This past weekend I completed my first ever Tough Mudder event, “Probably the Toughest Event on the Planet.” It is described as a 10-12 mile mud run straight up the face of Mount Snow in Vermont, complete with 26 obstacles designed by British Special Forces, and meant to test each Mudder on strength, stamina, mental grit, and camaraderie. For me, it was more like 10 miles of vertical Hell flavored with 26 twisted obstacles, each meant to test my preparation (or lack thereof), tact, and ever-pressing urge to push my limits.
Whilst waddling into work on Monday, sore in places I didn’t know I could work out, I thought about how my Tough Mudder experience could help in my day-to-day teleprospecting efforts. The parallel seems a little ridiculous, but the truth is, the main reasons I was able to get through last Saturday’s event are the same reasons I’ve been successful teleprospecting.
1. Preparing for every dial you make is crucial to your success.
To start, I’d like to acknowledge the importance of preparation. In the days leading up to Tough Mudder, I began to panic a little that the half-ass jogs I had been taking my dog Rondo on after work weren’t going to prepare me enough for Tough Mudder. Standing at the bottom of every climb throughout the course, I cursed myself for not running more, not hiking enough, not preparing properly. The same goes for my teleprospecting dials. In the minutes leading up to a scheduled call, or when a prospect unexpectedly answers my 10th call, if I haven’t prepared enough, I begin to panic. More often than not, I’ll hang up the phone and think of all the different ways I could have handled their objections or all of the more relevant questions I could have asked them. The fact of the matter is, whether you’re training to become the Toughest Mudder out there, or getting ready for your 75th dial of day, preparation is crucial to your success.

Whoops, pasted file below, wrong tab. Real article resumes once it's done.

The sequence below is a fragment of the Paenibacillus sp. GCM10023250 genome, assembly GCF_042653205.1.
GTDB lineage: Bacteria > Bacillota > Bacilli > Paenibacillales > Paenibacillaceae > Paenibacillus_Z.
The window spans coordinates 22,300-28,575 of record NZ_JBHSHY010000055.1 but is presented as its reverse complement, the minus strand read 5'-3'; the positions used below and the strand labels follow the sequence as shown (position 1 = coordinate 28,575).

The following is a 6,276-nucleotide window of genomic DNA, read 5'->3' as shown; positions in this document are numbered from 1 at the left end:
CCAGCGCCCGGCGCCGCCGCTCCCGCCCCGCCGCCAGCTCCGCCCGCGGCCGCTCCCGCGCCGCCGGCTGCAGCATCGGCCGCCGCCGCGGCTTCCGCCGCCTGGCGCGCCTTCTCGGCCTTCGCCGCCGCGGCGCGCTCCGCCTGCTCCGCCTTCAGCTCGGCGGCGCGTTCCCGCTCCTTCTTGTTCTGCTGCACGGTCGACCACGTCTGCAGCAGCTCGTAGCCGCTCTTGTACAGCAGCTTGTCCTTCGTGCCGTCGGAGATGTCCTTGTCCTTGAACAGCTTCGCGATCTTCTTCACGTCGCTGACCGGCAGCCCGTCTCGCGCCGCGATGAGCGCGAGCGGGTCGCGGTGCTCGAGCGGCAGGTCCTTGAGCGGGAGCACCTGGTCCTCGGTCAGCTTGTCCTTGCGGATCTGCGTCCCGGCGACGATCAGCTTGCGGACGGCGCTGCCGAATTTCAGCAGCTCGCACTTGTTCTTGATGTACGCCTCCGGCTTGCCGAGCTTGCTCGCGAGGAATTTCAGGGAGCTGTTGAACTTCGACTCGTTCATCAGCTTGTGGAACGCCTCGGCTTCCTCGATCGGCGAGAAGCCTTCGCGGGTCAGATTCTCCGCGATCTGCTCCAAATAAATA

2. Qualifying leads is not a trick but a skill.
The beauty of Tough Mudder is that it’s not a race, but a challenge. In the same way, qualifying leads is not a trick, but a skill. Sometimes I’ll overhear one of the newer BDR’s try out the trick-line, “Sure, I’d be happy to send you some more information. Would it be okay if I have my colleague follow up next week to answer any questions you may have?” Tricking someone into a phone call is not qualifying leads, it’s appointment setting. That’s why here at AG we strive to qualify every prospect on 5 points – Current Technology/Strategy, Pains/Needs, Timeframe, Decision Making Process, and Budget. By doing so, we can deliver fully qualified opportunities to our sales reps, not just set up appointments for them. It’s not about how many leads you can pass. It’s about how many quality opportunities you can add to your client’s pipeline.
3. No matter how well prepared you are for each dial, every prospect will present different obstacles.
Finally, the most important thing that Tough Mudder helped me realize was that there is no way to prepare for every possible obstacle. Some people trained by running in the pouring rain, taking freezing cold showers, or pumping out 50 chin-ups a day. Sure, all of this helps prepare a Mudder-in-training physically, but Tough Mudder is just as much about mental toughness as it is about physical strength. The same is true in teleprospecting. Sure, following a proven call plan can be helpful and getting to know the ins-and-outs of your technology is a great idea, but at the end of the day, not every prospect is going to be interested in what you have to say. At AG, we try to combat this obstacle by training our BDR’s to engage prospects in real conversations and we try to steer away from product dumping and interrogation-like questioning.
You’ll never know your limits unless you push yourself to them.